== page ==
In Canada, Edmonton is on its way to being the first major Canadian city to regulate ride-sharing. The city is set to vote on a set of proposed regulations, which would see Uber drivers get official city taxi licenses, in November.
Kitchener-Waterloo, meanwhile, became the first in Ontario to propose a ride-hailing bylaw in August. Under the proposed rules, drivers would be required to have a GPS and a closed-circuit television system installed in their vehicles, and commercial auto insurance policies for a minimum of $2 million.
Still, no region has been able strike a balance that leaves all parties satisfied, says Pliniussen.
In California, Uber employees are suing the company over payment, arguing they've been wrongly classified as contractors. In Chicago, taxi drivers are suing the city over what they say are unfair regulations that benefit Uber over traditional cabs.
"These are the early days of the frontier of private transportation providers," Pliniussen said. "That's why there are all these news items."
'Uber is forbidden'
Other cities have been much less accommodating.
London, England, on Wednesday proposed a set of rules that, if enforced, would dramatically alter how companies like Uber operate, forcing cars to wait five minutes before picking up a customer, banning apps from displaying available vehicles on a map and forcing customers to pay fares upfront.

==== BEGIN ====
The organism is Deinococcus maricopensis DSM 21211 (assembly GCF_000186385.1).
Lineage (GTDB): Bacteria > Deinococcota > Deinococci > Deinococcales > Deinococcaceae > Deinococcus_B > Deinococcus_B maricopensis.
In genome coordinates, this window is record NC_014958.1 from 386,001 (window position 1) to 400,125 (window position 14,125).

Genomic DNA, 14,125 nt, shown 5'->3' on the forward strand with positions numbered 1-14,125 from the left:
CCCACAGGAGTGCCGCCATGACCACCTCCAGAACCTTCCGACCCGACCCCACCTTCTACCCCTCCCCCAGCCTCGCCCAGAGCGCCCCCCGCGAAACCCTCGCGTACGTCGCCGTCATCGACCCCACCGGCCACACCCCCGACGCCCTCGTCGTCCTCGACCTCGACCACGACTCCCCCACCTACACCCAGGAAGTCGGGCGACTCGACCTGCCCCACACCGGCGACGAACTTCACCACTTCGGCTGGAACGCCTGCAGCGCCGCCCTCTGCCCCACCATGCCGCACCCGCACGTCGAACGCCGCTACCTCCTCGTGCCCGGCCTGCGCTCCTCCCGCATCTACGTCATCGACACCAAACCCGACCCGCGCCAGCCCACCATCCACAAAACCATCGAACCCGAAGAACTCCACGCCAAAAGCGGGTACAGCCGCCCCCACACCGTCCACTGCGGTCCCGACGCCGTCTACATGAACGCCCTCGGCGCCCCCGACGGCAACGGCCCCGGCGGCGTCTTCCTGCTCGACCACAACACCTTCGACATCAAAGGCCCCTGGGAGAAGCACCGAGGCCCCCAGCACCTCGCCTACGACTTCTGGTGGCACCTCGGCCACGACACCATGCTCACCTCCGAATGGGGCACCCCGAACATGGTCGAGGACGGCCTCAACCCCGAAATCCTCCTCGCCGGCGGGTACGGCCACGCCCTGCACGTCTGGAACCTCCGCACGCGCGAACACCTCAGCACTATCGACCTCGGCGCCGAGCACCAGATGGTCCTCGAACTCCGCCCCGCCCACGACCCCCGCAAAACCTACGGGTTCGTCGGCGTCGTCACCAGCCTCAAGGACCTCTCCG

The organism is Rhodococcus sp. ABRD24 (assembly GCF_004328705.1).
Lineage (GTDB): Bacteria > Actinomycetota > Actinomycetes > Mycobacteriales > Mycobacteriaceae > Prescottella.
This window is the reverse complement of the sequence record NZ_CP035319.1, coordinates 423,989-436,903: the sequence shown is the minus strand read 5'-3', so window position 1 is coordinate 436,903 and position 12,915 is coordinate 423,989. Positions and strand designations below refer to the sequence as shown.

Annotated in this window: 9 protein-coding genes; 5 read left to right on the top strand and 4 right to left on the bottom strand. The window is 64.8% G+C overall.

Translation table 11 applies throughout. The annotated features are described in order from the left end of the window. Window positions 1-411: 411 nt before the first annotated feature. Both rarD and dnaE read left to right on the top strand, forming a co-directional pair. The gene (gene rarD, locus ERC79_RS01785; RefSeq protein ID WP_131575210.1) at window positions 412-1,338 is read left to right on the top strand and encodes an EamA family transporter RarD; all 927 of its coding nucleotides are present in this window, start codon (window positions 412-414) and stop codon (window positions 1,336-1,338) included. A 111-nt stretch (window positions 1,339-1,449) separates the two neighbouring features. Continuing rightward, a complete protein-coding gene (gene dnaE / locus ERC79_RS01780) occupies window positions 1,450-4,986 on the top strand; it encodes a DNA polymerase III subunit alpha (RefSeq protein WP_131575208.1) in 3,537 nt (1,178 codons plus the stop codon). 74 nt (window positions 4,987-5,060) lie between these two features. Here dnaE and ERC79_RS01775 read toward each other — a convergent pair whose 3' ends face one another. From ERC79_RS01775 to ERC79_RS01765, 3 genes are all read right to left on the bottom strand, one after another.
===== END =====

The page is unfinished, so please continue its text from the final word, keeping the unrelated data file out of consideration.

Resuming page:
This week, Rio de Janeiro, became the first Brazilian city to impose an outright ban on Uber and similar technologies. Drivers who ignore the ban can be slapped with fines of nearly $500.
"Uber is forbidden," Mayor Eduardo Paes said after signing the the ban, which Uber has called "unconstitutional," into law.
In France, authorities raided Uber's Parisian offices in March and arrested two of its executives in June.
The pair, Thibaud Simphal and Pierre-Dimitri Gore-Coty, face up to five years in prison and fines of 300,000 euros ($444,977 Cdn) per charge over allegations of fraudulent commercial activity, operating an illegal taxi service, and maintaining illegal databases containing personal information of both drivers and passengers.
Amsterdam has applied similar tactics. Police there raided Uber's office for the third time last week, according to Bloomberg News.
'People won't stand for it'
Still, Uber continues to fight charges against it and operates in most cities where it's been deemed unwelcome, including Paris, Amsterdam, Ottawa and Montreal.
Even cities initially cold to the company's advances are now eyeing regulations. Vancouver is reviewing the impact of ride-hailing technologies. Ottawa has launched a review of its taxi bylaws. Brazil's biggest city, Sao Paulo, recently passed legislation banning Uber, but Mayor Fernando Haddad has yet to sign or veto the bill, telling Globo network he wanted to find "a middle path" to address the issue.
Pliniussen said cities trying to keep Uber out know they are fighting a losing battle. He compared it to trying to stop people from using smartphones or ATMs.
"It's impossible," he said. "They're wasting their time. People won't stand for it."
With files from Reuters